By: Rob Thomson

Here’s a Halloween treat for the Island: Little Shop of Horrors plays over the end-of-October weekend, staged by ACT (a community theater) in the grand new Florence Simmons Performance Hall.

This is the story — told with music and action-drama — of the little flower shop where a plant which appeared during a solar eclipse changes lives … and indeed the world!  It’s a sci-fi horror story, just the thing for Halloween, but one that is (mostly) a tongue-in-cheek spoof. It’s a comedy, a good show for a family to have fun at.  (There is a bit of strong language and themes, so let’s consider it PG-10.)  And would you believe it’s a love story?

The Little Shop musical was created by Alan Menken and Howard Ashman — the duo famed for The Little MermaidBeauty and the Beast and Aladdin.  It won the Best Musical award and became the third longest running off-Broadway show of all time.  A movie adaptation starred Rick Moranis and Steve Martin.  Performances continue all over North America.  This is a very popular show, and now it’s in Charlottetown!

It’s a classic premise — Seymour the nerdy clerk makes a deal with the devil. Mr. Mushnik’s grubby flower shop blossoms; the sadistic dentist Orin gets his reward; naive Audrey finds love; and Seymour becomes a hero … while ‘Audrey II’, the mystery plant, grows its blood-thirsty way into a monster bent on world domination.

This production has 30 on-stage performers.  The pit band plays infectiously catchy music that ranges from rock-and-roll and doo-wop to touching ballad, and the smart lyrics carry the story.  There’s great dancing by the full company and particularly by the trio of street girls who link the scenes with a sort of Greek chorus commentary.

ACT’s creative team is led by director Peter Krauskopf, who staged so many of Colonel Gray’s hit musicals.  Music direction is by Rowan Fitzgerald and Owen Aylward. The choreographer is Morgan Wagner, and Pam Jewell is the lead costumier.

The star of the show is Audrey II, the plant with attitude and appetite.  She/He/It grows from a coffee can to a two-metre monster that can actually devour people on-stage.  This is the remarkable creation of Deb Erb of Woodstock, Ontario.  Alongside her daughter, she built the four puppets over several months in her home and then in the back of a theater in Windsor.  Those puppets are astonishing — a rainbow-coloured Venus Flytrap with a visual personality which develops from cuddly to voracious.  “The other actors are really good,” says producer Rob Thomson, “but Audrey II will steal the show.”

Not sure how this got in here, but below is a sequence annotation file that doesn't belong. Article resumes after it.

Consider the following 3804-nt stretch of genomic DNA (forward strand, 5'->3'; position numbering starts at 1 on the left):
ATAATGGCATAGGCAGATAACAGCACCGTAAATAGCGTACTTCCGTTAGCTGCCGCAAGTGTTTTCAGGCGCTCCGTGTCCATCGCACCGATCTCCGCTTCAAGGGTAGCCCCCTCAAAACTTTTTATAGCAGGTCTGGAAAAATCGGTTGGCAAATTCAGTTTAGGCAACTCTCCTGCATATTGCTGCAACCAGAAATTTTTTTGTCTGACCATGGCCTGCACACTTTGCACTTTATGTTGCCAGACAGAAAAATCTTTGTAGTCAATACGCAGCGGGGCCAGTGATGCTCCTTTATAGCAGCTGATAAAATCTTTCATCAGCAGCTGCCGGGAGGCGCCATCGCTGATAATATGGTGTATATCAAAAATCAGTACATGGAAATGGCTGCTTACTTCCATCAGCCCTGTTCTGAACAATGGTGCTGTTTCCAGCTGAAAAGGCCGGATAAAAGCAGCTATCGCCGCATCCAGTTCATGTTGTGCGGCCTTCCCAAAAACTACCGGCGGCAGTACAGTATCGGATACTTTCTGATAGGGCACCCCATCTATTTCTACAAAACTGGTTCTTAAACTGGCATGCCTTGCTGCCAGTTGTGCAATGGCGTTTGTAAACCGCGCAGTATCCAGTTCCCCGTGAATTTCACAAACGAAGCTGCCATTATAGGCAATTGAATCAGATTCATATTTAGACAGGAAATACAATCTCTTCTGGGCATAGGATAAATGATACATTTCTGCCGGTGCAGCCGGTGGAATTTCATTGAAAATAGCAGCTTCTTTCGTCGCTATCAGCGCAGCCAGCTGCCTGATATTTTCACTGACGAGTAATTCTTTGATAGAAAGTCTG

Little Shop is not entirely comic sci-fi.  There are strands of lessons-in-life commentary here which give the show depth.  Life is a dull grind for many: these characters are stuck on Skid Row in the drab rut of poverty, pointlessness, and non-opportunity.  They ‘know’ they are ‘losers’: they have zero confidence or expectations.  That lack of self-esteem leaves them open to bullying and abuse.  And then there’s the Faustian sell-your-soul theme: what would we do, how far are we willing to go to get success and the good life?  For Seymour, it’s a bloody awful decision!

Little Shop of Horrors plays October 27th to 30th … Thursday, Friday and Saturday evenings (7:30), plus matinees (2:30) on Saturday and Sunday.  This is the first staging of a major theater production in the wonderful new Florence Simmons Performance Hall of Holland College’s downtown campus, and the Hall has provided significant support.  A bar service will be offered at the evening performances.  A special feature of the Saturday and Sunday performances: a candy treat for audience members who come in a Hallowe’en costume (but no mask).

Tickets are $28 and $25 (for seniors, students, limited income).  The purchase can be made online at  There is no HST charge.  A portion of the price is contributed to Holland College’s Florence Simmons Scholarship fund. Some tickets may be available at the door (if there is not a sell-out).